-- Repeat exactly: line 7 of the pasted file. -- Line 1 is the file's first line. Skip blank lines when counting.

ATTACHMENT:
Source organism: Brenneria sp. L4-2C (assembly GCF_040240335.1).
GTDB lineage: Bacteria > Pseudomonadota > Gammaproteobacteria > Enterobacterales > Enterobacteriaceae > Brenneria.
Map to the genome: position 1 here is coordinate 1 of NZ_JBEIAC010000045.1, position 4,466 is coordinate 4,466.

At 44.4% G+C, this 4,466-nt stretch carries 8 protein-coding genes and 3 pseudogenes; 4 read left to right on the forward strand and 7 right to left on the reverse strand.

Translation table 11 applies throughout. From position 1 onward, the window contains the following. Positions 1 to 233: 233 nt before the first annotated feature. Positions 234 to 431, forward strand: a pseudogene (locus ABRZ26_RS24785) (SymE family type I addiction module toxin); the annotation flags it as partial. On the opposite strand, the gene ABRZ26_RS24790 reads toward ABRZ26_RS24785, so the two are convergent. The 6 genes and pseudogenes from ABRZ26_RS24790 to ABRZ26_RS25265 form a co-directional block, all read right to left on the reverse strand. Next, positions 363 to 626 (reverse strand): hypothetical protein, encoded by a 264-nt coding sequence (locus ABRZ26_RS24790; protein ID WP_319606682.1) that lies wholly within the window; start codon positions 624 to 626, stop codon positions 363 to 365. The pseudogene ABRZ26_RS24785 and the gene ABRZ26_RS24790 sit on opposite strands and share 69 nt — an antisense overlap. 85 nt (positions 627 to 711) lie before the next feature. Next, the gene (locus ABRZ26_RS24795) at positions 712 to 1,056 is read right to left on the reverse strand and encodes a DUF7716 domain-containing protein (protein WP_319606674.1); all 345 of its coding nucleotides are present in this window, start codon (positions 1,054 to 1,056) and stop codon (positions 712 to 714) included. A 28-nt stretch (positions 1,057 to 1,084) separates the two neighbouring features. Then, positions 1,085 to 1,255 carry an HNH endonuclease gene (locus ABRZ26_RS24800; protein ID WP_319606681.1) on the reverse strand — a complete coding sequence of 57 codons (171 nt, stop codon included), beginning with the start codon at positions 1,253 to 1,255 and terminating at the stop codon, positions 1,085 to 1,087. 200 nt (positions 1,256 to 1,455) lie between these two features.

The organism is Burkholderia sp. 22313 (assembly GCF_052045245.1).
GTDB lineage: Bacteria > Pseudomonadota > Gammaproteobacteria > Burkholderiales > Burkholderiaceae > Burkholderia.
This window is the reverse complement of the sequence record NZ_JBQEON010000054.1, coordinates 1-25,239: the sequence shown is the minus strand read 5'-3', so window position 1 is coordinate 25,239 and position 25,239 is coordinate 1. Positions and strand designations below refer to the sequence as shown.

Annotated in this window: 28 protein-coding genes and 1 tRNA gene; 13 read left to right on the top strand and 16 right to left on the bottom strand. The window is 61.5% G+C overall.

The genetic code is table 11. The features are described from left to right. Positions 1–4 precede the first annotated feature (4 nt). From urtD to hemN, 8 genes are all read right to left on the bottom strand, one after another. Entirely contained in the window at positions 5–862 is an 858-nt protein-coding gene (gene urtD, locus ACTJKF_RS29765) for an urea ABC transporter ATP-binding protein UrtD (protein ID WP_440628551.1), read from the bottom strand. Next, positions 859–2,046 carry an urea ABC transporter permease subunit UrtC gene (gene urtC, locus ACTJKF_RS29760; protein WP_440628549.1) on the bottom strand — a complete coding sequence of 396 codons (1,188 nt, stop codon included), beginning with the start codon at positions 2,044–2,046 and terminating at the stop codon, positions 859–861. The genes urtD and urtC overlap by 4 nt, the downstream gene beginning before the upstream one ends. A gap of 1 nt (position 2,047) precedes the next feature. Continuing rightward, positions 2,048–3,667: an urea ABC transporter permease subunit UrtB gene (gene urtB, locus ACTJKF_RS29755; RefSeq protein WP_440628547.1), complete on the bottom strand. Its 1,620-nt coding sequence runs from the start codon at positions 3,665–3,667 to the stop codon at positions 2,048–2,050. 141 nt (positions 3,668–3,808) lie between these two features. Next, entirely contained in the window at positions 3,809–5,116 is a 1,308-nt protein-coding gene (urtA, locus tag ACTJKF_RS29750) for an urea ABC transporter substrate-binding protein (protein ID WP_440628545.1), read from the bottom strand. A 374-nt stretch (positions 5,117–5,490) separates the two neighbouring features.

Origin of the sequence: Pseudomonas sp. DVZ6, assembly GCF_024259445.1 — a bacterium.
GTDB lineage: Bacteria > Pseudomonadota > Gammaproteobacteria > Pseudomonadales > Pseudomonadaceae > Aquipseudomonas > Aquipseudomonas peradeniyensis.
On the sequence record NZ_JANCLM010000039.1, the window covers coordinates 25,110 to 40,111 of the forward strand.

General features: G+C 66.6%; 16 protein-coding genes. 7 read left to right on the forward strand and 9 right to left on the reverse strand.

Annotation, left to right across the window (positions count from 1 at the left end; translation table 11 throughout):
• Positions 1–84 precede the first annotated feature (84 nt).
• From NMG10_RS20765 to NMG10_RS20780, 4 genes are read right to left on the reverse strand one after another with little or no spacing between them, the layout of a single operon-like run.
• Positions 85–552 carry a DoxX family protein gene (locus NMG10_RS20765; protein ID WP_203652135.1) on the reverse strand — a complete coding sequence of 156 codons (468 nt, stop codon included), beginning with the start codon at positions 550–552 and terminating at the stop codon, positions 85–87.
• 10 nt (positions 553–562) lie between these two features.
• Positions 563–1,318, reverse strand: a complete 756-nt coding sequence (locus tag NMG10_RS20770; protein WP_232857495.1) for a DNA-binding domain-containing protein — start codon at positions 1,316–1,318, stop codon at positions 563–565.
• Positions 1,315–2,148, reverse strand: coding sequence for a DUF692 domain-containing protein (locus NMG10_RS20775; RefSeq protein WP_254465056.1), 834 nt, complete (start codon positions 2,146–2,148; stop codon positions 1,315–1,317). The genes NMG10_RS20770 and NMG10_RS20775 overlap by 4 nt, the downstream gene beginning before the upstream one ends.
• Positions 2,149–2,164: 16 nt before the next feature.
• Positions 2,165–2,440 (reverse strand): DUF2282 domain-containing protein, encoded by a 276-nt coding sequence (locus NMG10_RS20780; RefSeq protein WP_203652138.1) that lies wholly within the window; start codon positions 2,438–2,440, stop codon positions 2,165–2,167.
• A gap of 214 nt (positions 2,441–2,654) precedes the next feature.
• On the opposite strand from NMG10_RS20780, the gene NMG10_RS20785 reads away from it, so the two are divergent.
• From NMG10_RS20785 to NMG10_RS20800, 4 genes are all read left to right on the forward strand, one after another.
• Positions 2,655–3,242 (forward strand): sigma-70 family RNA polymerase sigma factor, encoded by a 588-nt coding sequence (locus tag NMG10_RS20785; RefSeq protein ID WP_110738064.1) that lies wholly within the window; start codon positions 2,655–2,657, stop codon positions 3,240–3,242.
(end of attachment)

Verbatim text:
GTDB lineage: Bacteria > Pseudomonadota > Gammaproteobacteria > Burkholderiales > Burkholderiaceae > Burkholderia.